Vinopal leaving UM for Pitt


In this file photo, #25 Ray Vinopal is seen playing for Cardinal Mooney.

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UM Photo Services, Martin Vloet

Ray Vinopal

By Joe Scalzo


When defensive back Ray Vinopal decided to leave Michigan, he wanted to go to a school that was close to home and still gave him a chance to play BCS football.

“Pitt was that place,” said Vinopal, a Mooney High graduate. “I wanted to play football at the highest level I could.

“Pitt gives me the chance to play big-time ball and be 55 minutes to an hour from home.”

Vinopal appeared in 11 games, including four starts, as a true freshman safety last fall for the Wolverines, who went 7-6 and lost in the Gator Bowl. He made 33 tackles, including 111/2 for loss, with an interception.

He said his decision to leave Michigan “was not a football-based decision.”

“I enjoyed playing here and I loved my time here,” he said. “I just wanted to be able to get back home whenever I could.

“It’s been portrayed in the media in some places that my family was having hardships but I’ve never said that,” Vinopal said. “I simply said I wanted to be closer to my family and be more accessible to them.”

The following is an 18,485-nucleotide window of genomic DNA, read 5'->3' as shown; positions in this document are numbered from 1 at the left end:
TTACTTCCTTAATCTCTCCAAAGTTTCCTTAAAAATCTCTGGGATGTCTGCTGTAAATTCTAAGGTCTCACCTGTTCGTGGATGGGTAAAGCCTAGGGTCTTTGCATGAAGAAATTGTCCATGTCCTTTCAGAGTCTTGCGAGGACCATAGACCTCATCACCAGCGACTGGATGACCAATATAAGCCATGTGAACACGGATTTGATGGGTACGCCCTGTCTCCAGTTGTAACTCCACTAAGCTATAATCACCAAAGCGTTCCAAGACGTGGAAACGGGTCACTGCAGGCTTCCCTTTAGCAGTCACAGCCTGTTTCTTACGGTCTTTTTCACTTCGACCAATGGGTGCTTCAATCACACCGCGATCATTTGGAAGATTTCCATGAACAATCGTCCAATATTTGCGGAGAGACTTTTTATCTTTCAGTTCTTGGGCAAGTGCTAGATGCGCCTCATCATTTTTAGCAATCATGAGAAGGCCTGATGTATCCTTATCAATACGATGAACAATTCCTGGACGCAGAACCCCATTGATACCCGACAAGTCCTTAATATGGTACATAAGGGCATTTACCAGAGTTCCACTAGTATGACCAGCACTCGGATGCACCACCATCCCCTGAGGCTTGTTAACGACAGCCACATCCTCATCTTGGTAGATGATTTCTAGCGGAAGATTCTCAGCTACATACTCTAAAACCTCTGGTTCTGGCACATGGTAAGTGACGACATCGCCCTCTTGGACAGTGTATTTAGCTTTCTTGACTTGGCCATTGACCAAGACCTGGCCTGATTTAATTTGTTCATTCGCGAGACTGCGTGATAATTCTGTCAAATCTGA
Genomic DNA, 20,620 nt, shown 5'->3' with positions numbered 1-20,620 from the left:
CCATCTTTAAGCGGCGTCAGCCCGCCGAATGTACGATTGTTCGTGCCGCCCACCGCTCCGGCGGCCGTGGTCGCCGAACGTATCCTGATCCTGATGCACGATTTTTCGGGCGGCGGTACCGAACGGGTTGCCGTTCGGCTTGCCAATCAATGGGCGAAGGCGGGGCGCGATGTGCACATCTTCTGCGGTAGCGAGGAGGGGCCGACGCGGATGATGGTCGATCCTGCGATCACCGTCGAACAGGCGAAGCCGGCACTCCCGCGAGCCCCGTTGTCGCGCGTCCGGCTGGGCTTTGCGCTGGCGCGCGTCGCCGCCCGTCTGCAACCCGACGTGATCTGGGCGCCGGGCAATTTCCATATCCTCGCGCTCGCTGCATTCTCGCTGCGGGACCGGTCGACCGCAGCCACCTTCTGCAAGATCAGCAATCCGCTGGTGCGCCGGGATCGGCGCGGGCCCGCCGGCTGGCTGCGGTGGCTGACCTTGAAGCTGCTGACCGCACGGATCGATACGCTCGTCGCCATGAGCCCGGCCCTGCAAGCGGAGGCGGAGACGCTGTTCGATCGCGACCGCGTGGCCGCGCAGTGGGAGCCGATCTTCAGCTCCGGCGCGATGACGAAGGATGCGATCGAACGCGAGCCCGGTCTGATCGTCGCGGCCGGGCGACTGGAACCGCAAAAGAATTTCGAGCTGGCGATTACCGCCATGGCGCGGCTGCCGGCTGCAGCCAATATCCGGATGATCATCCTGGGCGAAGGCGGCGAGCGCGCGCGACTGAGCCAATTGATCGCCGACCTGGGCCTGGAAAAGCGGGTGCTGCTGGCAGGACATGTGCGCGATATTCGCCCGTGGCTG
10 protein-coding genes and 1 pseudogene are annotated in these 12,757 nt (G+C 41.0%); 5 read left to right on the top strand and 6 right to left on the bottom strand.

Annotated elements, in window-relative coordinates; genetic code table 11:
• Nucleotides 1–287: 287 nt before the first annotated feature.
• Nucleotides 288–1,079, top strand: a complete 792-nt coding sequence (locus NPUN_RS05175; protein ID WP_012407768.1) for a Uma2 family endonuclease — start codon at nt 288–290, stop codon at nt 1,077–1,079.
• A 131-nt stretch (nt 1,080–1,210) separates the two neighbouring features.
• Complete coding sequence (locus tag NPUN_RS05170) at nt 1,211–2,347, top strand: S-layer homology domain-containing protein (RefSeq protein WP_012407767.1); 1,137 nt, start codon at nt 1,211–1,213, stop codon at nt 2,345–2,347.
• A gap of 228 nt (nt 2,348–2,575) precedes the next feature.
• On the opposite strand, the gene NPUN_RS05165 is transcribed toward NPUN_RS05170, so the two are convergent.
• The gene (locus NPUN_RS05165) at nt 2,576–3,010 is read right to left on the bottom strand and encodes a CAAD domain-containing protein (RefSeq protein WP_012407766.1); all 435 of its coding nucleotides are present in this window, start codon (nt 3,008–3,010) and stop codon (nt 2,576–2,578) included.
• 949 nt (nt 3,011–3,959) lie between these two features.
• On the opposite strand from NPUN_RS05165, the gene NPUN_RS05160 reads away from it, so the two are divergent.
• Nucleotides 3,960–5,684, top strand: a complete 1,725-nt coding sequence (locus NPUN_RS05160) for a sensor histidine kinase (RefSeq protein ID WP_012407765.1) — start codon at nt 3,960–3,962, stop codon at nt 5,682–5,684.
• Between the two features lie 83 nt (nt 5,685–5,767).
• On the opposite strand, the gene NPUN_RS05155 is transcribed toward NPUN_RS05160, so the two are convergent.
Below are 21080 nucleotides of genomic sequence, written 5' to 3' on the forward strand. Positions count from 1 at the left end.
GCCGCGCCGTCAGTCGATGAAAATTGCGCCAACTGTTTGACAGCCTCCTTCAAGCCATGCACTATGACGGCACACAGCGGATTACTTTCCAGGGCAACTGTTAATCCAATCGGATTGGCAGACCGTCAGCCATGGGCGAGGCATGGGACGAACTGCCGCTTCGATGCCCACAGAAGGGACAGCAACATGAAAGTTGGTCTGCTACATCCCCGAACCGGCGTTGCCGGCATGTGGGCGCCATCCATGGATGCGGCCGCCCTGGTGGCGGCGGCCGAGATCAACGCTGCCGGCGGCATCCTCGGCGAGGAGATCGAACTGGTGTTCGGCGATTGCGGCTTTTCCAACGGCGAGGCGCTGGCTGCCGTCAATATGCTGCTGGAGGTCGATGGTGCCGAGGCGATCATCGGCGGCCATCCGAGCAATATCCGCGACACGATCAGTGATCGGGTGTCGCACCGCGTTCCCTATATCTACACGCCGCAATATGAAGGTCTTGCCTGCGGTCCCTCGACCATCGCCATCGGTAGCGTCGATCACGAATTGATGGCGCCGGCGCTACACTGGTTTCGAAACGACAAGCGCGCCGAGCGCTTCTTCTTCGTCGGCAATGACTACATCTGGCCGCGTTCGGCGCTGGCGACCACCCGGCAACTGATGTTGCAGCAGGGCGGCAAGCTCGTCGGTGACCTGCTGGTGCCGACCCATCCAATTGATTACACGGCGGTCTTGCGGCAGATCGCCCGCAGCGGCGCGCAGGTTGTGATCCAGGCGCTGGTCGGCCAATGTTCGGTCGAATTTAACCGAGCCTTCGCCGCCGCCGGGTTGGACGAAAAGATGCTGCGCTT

Vinopal said he’s been thinking about transferring for awhile, but didn’t make the decision until last week.

“I didn’t want to rush my decision,” he said. “I talked about it with my parents and took the proper steps to talk to the coaches and get my release.”

Vinopal will still attend classes at Michigan until the semester ends in April, then will sit out next fall for the Panthers due to NCAA transfer guidelines.

His position coach at Michigan, Tony Gibson, is now the recruiting coordinator and cornerbacks coach at Pitt. Gibson left UM after Wolverines head coach Rich Rodriguez was fired.

“You always want to play for the coach that recruited you,” Vinopal said of Gibson. “I felt really comfortable with him there.”

When asked if he would have transferred if Rodriguez and his staff hadn’t been replaced, Vinopal said, “I can’t really answer that question. I don’t really know.”

Several of Vinopal’s Mooney teammates are now playing at YSU and tried to persuade him to play for the Penguin, since he could play immediately rather than sit out a year. But it wasn’t a serious consideration, he said.

“YSU has great football and they have a lot of good players, but I was looking for something a little bit different,” he said.

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